Thread: Holmatro? Hurst? or Amkus?
09-12-2002, 04:43 PM #1
- Join Date
- Jul 2001
Holmatro? Hurst? or Amkus?
Just curious...which do prefer Holmatro?, Hurst? or Amkus? And why?
09-12-2002, 05:12 PM #2
- Join Date
- Oct 1999
- Why? It's not like you're going to visit me! But I'm near Waco, Texas
this will be an interesting thread after a couple of days...
well, since my department doesn't have jaws yet, i like which ever set gets there first.
but of all the ones i have used i do like amkus.NREMT-P\ Reserve Volunteer Firefighter\Reserve Police Officer
Experts built the Titanic, amateurs built the Ark.
09-12-2002, 05:29 PM #3
Hey Engine21, shouldn't the title of this post say, "Holmatro, who and who?"!!!!
There is no other brand worth mentioning, other than Holmatro!
Now this thread is sure to stir the pot with a few people....!Luke
09-12-2002, 09:44 PM #4
Stir the pot?
Stir the pot?You Luke?I find this hard to believe!They are all good tools but I'll cast my vote for Holmatro as well.My prejudice is based on product familiarity and reliability.We've had a set for a long time and they've always done as we asked with no downtime.T.C.
09-13-2002, 01:14 AM #5
"Fighting for lives, We're in it together."™
I know hurst was big a few decades ago.
What's a holmatro?
The World´s Most Advanced Rescue Systems
Tough tools, not back-breakers (why do holmatro tools seem so darn heavy?)... an overall quality product that will not let you down. We used Lukas tools prior to switching to Amkus 5ish years ago. From my experiences with all of these tools, I'll take the Amkus systems any day. I like the controllers, how the tools are designed, and I most of all like the Ultimate system.
The Westerbeke/XRT unit is also kind of neat.
Supposedly TNT has a pump out that will kick the Amkus Ultimate System's *****... I'll believe it when I see it.
Last edited by Resq14; 09-13-2002 at 01:22 AM.
09-13-2002, 01:37 AM #6
I have used Hurst, Amkus, Lukas, and Holmatro, pneumatic tools, K-12 and several others over the last 20 years. Right now I prefer Amkus. I had some power issues with our Holmatro tools a while back and have not been merciful enough to prefer it since. There is however a lot of simplicity in their tools, as well as their light weight technology. I need another good experience (perhaps in another TERC competition) with Holmatro in order to be pulled in to the holmatro fold again.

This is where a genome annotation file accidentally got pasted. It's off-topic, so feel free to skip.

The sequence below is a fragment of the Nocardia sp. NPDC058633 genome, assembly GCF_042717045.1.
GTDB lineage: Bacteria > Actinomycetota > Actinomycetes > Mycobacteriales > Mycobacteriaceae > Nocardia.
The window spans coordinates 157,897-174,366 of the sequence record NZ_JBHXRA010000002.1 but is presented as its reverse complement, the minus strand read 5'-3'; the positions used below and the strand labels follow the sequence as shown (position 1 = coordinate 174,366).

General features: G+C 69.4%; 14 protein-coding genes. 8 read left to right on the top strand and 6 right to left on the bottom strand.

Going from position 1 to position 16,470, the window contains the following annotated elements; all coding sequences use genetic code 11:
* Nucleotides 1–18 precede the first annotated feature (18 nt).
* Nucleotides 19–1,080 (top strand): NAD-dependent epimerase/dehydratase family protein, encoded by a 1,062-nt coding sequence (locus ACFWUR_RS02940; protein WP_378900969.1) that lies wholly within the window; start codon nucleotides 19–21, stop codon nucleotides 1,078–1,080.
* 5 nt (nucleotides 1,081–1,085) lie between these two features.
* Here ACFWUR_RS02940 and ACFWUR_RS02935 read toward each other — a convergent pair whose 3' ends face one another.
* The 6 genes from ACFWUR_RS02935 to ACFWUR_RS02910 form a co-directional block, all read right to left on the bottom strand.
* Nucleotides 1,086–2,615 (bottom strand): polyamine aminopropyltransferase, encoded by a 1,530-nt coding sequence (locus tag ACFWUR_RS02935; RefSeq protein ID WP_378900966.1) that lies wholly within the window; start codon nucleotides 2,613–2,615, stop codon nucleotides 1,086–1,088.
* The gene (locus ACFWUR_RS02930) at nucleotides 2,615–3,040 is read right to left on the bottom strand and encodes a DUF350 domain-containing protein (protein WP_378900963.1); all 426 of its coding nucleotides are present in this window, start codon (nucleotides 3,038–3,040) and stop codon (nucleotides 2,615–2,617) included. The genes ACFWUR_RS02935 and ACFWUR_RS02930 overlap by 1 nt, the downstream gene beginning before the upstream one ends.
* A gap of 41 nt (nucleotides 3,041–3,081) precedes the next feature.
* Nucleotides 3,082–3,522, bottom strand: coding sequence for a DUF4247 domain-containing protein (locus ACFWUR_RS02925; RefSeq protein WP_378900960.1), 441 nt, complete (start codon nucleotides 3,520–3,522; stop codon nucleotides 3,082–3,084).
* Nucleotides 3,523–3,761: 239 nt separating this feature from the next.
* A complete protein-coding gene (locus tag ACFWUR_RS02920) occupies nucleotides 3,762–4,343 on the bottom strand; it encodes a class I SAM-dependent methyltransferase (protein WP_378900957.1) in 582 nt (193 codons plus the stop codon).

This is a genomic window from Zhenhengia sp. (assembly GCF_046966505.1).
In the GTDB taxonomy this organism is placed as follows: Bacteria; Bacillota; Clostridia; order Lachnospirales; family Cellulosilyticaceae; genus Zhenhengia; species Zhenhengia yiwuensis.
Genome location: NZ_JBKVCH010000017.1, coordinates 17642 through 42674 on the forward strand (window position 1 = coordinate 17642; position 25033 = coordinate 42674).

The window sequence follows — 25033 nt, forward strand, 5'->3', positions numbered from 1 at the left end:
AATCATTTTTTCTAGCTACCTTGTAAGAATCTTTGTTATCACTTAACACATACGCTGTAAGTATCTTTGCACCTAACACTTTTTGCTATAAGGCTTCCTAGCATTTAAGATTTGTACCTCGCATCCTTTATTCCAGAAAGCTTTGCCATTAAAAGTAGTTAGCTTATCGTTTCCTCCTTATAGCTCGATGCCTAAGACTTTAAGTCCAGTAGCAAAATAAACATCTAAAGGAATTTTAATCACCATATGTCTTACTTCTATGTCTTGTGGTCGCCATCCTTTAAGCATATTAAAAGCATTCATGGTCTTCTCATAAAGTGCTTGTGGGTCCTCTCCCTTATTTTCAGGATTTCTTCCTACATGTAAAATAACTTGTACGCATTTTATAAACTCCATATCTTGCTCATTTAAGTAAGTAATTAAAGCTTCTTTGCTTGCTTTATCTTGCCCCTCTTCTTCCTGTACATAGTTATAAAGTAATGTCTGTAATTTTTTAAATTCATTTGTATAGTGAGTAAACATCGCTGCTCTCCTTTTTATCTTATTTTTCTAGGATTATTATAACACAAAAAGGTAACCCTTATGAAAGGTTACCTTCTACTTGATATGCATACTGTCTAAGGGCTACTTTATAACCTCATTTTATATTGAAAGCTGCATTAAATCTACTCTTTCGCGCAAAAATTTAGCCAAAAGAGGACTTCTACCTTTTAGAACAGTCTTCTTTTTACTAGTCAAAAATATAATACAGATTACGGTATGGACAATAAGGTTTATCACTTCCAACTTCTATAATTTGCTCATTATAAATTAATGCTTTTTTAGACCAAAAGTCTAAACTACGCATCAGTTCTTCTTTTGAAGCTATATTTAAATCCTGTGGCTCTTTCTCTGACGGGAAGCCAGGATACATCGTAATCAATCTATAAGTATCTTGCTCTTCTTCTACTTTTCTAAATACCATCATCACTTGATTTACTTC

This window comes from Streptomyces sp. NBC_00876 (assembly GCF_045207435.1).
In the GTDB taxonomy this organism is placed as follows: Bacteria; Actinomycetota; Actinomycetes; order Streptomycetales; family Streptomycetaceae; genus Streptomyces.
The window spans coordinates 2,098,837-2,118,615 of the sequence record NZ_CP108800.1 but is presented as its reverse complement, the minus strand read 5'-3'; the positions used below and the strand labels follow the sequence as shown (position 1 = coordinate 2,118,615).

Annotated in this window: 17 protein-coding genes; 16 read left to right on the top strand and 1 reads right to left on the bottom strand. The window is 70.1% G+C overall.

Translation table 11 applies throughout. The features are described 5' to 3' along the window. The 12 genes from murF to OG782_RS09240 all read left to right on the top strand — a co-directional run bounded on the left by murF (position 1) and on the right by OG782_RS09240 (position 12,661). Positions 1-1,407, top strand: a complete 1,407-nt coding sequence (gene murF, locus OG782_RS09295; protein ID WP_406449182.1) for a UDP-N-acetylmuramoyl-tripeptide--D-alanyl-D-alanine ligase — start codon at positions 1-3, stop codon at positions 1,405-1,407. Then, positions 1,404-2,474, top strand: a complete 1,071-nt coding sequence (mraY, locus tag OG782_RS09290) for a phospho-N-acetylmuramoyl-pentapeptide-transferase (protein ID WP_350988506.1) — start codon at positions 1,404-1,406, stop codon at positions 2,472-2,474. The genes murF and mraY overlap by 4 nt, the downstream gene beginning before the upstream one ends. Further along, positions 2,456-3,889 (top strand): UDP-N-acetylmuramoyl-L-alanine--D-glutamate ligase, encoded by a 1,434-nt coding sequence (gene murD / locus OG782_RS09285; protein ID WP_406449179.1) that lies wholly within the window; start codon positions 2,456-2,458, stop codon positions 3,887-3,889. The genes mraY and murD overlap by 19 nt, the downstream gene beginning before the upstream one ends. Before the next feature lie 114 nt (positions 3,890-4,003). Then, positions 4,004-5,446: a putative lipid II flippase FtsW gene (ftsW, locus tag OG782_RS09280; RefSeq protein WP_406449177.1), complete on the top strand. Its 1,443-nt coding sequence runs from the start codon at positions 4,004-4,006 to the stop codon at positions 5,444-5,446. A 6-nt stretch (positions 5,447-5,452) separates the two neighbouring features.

Last edited by NB87JW; 09-13-2002 at 01:41 AM."Making Sense with Common Sense"
Motor Vehicle Rescue Consultants
( MVRC@comcast.net) Jordan Sr.
09-13-2002, 03:00 AM #7(why do holmatro tools seem so darn heavy?)Luke
09-13-2002, 08:42 AM #8
- Join Date
- Jul 2001
Ok, I need to come clean. I am a Holmatro fan as well. I just wanted to see where everyone was on the map, so to speak. The tools are high quality, light, and the company is outstanding to work with.
Just my two cents.
09-13-2002, 11:34 AM #9
Facts & Figures About to be Introduced...
Amkus 30CX Spread: 32" Weight: 47.5#
Hurst ML-32 Spread: 32" Weight: 52#
Holmatro 3230 Spread: 33-3/8" Weight: 45#
Most of the tools are competetive when you compare apples-to-apples (or as close to that as possible) for spread and force. Hurst will always tend to weigh more, since they use low pressure (5000psi) and subsequently a little more bulk in their tools from using bigger pistons/hydraulics with more surface area to achieve the same forces (remember, pounds per square inch) as high pressure tools running at 10,000psi.
We're a Hurst department, can't justify the cost of junking our existing Hurst equipment to switch to a new company. Holmatro however I've cross-trained on with a neighboring department, and they'd be very competetive if we sat down and did a complete comparison to buy an all new system.
09-13-2002, 12:48 PM #10
I said, "why do they seem so heavy" not "Amkus is the lightest tool ever made." I don't know if it is the way the tool is balanced or what, but imho, holmatro tools "feel" heavy. Maybe I was using an older model tool (I think it was relatively new though)